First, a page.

Wednesday, November 8, 2017

Elder Mark E. Petersen on remembering the weightier matters of the law

Elder Mark E. Petersen (1900-1984) served as a member of the Quorum of Twelve from 1944 until his death in 1984.
"Anciently Jesus asked the Pharisees this question: 'What think ye of Christ?' (Matt. 22:42.) ...
"What think ye of Christ? To bring it down to our own day, let us ask ourselves, What do we, personally, think of him?
"Latter-day Saints are able to identify him very quickly. Christ is Jesus of Nazareth, who was born of Mary in Bethlehem. He also is our Redeemer and our Creator, the divine Son of God.
"But knowing who he is, what shall we do about him? Shall we fully accept him, or brush him aside, or take some middle-of-the-road attitude and compromise our beliefs according to existing pressures?
"The misdirected Pharisees with whom he spoke took pride in rites and rituals, but were nevertheless condemned by the Lord because they neglected the weightier matters of the law: fair judgment, mercy, and the exercise of true faith which produces righteous works.
"When the Savior spoke of those weightier matters he referred to personal relationships between people.... It is significant that he made those relationships a vital part of his gospel. It is indeed remarkable that the nature of our dealings with our fellowmen will determine, in large measure, our status in the kingdom of heaven.
"In other words, we ourselves may be like the ancient Pharisees. We may attend to rites and rituals and yet overlook the weightier matters such as brotherly kindness, honesty, mercy, virtue, and integrity. Let us never forget that if we omit them from our lives we may be found unworthy to come into His presence."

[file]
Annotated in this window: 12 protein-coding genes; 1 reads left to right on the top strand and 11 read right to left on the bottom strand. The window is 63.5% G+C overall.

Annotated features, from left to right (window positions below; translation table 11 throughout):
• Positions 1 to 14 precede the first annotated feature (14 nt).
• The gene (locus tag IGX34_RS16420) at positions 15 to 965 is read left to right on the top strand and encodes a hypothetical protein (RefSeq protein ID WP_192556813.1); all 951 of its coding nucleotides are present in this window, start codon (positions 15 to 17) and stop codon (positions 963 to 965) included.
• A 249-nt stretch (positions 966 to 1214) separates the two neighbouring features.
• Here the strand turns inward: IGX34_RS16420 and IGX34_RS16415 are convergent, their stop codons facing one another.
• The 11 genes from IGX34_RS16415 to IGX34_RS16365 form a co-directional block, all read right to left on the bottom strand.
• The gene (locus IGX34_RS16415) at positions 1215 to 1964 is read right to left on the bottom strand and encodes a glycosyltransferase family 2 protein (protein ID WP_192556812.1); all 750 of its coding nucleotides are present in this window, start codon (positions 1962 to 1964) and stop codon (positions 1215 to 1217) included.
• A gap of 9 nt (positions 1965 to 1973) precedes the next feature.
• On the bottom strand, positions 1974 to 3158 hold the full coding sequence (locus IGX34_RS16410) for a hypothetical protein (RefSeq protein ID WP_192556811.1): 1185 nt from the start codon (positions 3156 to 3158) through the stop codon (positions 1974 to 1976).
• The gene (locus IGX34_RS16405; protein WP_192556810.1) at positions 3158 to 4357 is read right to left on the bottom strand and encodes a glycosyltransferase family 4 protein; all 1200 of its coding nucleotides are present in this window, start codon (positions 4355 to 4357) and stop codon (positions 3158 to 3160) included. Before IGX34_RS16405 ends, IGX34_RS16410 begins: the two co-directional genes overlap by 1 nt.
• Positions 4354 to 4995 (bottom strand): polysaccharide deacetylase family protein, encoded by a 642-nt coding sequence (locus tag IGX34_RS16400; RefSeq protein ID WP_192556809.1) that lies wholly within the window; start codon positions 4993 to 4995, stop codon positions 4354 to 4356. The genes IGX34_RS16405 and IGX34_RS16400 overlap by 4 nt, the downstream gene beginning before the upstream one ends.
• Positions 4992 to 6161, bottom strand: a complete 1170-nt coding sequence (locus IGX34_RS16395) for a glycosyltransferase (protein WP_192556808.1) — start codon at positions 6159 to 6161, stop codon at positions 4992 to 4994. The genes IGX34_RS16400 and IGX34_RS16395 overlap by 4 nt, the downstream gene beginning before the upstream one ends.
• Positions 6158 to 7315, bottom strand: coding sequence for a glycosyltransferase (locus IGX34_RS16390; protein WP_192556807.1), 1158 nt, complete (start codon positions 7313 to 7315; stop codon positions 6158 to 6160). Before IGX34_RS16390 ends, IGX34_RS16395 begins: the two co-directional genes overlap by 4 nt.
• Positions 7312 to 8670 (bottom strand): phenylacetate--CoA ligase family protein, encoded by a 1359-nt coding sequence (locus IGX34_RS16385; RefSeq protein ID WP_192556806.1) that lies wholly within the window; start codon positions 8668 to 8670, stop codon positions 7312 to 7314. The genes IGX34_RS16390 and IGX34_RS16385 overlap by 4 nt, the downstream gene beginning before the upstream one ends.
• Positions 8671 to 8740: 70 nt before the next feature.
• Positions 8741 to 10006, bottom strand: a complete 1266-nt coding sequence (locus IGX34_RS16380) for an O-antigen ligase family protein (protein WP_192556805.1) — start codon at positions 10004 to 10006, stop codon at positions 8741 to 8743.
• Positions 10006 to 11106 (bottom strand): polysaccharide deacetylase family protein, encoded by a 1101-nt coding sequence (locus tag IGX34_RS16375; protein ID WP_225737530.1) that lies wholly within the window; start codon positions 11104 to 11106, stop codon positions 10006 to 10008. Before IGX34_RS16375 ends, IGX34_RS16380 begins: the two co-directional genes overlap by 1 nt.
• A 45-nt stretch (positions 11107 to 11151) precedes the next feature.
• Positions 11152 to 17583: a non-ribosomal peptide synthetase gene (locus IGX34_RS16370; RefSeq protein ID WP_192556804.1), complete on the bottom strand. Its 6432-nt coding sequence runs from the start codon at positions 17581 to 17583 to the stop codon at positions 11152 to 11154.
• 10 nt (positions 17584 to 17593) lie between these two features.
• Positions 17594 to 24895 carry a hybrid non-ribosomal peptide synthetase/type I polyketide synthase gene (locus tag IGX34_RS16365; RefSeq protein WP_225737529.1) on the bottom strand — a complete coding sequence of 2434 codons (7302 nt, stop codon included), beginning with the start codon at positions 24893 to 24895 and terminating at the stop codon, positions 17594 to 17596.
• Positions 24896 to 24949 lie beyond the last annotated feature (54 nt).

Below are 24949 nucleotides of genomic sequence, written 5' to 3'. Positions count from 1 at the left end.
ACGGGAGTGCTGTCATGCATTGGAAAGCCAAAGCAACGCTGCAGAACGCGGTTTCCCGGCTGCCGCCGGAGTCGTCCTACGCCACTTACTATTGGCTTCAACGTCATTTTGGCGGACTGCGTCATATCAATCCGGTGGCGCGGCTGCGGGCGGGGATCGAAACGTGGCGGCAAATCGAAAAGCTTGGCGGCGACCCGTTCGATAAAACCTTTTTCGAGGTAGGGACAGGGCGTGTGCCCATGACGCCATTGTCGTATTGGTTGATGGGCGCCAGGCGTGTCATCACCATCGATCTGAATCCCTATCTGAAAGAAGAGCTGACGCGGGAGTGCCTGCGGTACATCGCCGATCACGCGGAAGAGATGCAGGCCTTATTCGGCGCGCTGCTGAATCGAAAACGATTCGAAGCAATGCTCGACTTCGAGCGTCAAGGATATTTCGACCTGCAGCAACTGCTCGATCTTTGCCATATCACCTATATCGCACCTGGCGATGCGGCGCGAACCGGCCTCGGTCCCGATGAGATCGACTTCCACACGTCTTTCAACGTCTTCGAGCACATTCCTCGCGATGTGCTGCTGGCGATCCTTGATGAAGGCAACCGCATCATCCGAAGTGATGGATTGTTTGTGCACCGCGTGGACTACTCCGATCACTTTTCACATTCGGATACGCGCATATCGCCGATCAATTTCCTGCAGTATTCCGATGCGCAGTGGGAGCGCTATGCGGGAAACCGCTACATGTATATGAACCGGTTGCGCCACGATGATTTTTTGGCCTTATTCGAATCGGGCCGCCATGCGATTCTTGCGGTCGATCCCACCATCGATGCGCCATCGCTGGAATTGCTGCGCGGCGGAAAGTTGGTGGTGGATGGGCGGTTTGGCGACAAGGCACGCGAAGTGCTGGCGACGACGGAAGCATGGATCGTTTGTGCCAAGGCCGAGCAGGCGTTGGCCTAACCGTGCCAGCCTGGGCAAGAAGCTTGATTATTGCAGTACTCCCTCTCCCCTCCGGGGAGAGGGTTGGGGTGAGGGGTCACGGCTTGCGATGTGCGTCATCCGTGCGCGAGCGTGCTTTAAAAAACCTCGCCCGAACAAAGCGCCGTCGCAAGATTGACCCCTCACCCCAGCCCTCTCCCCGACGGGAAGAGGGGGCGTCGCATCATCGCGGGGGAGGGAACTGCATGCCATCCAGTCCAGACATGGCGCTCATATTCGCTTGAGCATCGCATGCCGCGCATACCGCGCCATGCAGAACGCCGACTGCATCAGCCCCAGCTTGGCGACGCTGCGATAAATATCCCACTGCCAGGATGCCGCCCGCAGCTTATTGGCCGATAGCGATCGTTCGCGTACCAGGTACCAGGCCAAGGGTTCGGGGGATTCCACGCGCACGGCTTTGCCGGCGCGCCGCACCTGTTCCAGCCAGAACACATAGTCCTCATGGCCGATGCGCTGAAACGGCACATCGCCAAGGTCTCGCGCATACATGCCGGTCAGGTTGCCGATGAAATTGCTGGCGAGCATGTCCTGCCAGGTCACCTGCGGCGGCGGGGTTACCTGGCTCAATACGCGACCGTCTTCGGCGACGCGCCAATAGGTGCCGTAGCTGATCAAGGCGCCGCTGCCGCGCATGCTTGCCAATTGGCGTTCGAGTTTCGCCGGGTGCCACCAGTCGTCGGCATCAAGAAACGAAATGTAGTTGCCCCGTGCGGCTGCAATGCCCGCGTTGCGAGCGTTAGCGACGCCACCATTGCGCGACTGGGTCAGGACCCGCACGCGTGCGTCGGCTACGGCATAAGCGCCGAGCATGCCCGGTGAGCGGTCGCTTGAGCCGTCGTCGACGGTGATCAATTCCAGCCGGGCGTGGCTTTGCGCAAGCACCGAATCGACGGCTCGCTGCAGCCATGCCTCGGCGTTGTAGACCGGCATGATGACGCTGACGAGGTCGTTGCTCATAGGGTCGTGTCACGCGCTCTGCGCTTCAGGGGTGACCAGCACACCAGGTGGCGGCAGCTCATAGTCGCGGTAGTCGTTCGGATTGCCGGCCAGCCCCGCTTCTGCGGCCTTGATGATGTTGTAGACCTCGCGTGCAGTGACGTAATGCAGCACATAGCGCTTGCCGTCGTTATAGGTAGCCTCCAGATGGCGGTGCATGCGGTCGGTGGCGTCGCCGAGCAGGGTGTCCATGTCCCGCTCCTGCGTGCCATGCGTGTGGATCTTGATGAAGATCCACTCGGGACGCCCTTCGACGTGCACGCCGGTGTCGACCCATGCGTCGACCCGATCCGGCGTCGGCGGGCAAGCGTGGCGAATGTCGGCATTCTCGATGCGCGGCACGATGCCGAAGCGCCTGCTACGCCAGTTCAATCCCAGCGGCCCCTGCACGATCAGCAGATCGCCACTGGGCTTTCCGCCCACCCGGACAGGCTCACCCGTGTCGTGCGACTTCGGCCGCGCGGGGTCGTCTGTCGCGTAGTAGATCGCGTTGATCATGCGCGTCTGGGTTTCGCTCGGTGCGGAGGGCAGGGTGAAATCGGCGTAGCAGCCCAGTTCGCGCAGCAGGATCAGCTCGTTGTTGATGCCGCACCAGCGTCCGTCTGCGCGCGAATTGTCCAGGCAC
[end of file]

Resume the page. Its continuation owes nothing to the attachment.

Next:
- Mark E. Petersen, "Do Unto Others," General Conference, April 1977
Click here to read or listen to the full talk

This is such a profound and important question: "What think ye of Christ?" Sometimes we get so busy we don't think of Him at all; sometimes our thoughts are superficial and casual. But the Lord's later rebuke to the scribes and Pharisees truly weighs heavily on all our souls: "Woe unto you, scribes and Pharisees, hypocrites! for ye pay tithe of mint and anise and cummin, and have omitted the weightier matters of the law, judgment, mercy, and faith: these ought ye to have done, and not to leave the other undone." (Matthew 23:23)

Elder Petersen applies that rebuke and caution to us, in modern times:

Are we going through the motions of discipleship? Are we performing outward actions, "rites and rituals," but neglecting the values and emotions of kindness, virtue, mercy, and integrity? Elder Petersen wisely points out: "The nature of our dealings with our fellowmen will determine, in large measure, our status in the kingdom of heaven."

(Compilation and commentary by David Kenison, Orem, Utah, 2017)

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